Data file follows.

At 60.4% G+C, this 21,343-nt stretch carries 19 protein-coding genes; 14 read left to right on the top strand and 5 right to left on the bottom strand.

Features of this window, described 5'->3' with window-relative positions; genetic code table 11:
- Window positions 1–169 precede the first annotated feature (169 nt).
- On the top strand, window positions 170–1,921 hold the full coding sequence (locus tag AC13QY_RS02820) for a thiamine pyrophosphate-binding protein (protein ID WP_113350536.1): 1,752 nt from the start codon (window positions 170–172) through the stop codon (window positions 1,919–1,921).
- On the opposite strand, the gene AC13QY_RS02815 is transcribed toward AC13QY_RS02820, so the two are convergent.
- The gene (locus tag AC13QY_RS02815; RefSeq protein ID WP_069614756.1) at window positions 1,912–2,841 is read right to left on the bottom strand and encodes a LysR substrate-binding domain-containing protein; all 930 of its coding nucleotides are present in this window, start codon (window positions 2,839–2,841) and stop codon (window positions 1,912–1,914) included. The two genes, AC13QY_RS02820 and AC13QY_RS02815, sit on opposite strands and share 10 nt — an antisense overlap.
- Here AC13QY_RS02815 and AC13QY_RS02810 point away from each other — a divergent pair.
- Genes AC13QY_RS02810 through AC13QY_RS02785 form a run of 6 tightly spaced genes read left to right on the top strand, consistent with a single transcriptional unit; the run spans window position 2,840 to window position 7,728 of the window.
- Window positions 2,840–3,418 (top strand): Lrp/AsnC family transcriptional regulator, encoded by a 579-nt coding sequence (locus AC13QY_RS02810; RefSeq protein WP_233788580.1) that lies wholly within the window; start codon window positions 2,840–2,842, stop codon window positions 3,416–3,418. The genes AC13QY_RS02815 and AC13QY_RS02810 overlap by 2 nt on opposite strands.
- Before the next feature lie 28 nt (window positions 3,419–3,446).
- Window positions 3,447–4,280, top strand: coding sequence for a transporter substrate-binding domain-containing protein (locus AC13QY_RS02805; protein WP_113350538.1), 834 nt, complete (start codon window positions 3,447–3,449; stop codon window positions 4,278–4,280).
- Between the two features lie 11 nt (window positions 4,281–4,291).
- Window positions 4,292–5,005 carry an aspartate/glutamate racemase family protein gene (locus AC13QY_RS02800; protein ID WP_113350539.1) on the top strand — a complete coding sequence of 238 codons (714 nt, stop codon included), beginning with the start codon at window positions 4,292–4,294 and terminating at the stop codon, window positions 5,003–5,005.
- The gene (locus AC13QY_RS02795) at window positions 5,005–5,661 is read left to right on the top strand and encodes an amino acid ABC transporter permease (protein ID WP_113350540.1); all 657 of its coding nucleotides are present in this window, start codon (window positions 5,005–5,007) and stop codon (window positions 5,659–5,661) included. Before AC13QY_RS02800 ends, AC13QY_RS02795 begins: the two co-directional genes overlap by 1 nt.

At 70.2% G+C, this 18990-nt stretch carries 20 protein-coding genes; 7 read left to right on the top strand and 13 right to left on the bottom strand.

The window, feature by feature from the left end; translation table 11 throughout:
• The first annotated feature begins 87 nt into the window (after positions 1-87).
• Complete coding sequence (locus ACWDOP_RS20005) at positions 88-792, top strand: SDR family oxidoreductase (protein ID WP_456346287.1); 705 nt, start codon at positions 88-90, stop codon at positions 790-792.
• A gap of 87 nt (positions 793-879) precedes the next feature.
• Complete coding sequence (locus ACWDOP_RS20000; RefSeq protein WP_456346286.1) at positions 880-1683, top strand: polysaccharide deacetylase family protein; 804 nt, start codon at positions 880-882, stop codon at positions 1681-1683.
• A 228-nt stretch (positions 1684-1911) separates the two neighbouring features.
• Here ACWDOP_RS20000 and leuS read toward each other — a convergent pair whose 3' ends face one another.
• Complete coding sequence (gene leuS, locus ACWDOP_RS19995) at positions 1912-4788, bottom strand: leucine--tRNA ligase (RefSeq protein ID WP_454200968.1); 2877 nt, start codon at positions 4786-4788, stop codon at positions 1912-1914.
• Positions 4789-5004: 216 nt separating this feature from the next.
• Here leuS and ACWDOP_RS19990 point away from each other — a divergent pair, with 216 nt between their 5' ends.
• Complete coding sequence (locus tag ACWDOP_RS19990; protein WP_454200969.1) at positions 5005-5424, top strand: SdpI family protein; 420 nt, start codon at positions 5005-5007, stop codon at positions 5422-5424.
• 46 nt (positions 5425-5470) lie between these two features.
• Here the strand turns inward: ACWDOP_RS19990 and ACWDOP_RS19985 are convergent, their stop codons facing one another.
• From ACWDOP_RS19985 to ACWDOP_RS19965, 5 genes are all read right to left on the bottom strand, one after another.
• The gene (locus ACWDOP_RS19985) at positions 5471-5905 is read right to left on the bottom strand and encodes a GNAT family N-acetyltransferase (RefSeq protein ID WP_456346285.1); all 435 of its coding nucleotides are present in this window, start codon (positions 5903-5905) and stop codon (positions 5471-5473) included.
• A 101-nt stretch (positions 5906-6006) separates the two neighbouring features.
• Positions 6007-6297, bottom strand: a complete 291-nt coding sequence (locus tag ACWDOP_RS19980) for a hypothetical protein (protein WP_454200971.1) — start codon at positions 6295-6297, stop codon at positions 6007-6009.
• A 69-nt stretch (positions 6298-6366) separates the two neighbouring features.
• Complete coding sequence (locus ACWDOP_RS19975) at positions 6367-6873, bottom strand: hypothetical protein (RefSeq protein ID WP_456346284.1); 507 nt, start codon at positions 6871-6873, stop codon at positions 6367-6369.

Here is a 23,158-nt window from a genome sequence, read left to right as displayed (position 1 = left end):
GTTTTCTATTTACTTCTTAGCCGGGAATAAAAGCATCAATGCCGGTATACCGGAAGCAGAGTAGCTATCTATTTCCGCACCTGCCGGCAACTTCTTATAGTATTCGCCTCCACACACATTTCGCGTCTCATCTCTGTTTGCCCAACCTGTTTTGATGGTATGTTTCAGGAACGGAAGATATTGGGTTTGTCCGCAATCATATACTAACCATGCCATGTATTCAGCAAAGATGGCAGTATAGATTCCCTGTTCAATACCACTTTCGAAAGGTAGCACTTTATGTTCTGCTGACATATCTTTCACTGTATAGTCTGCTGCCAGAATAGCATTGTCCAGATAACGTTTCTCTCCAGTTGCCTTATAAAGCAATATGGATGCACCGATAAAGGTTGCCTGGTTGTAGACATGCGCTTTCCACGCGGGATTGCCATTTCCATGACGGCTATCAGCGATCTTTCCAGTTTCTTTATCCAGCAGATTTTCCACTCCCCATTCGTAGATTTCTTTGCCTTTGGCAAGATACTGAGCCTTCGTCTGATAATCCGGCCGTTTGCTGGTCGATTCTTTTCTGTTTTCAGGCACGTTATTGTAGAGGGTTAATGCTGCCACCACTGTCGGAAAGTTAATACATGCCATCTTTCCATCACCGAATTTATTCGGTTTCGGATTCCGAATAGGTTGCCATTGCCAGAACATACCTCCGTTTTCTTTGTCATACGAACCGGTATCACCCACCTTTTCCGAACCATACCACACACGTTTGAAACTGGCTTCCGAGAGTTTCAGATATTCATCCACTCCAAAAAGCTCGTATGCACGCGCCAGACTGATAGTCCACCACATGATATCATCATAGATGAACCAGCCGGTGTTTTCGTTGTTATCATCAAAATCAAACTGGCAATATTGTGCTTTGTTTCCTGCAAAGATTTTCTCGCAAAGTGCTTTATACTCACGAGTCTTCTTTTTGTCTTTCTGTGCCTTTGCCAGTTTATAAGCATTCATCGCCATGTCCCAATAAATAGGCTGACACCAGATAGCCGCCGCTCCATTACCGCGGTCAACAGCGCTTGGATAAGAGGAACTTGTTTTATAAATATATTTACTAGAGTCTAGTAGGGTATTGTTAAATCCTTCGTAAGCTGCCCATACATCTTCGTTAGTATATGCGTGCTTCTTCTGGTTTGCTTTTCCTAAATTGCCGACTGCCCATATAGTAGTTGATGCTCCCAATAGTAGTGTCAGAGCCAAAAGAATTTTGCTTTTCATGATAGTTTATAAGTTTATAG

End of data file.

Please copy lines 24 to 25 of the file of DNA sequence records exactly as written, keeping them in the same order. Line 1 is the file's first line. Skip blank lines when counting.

• Positions 4789-5004: 216 nt separating this feature from the next.
• Here leuS and ACWDOP_RS19990 point away from each other — a divergent pair, with 216 nt between their 5' ends.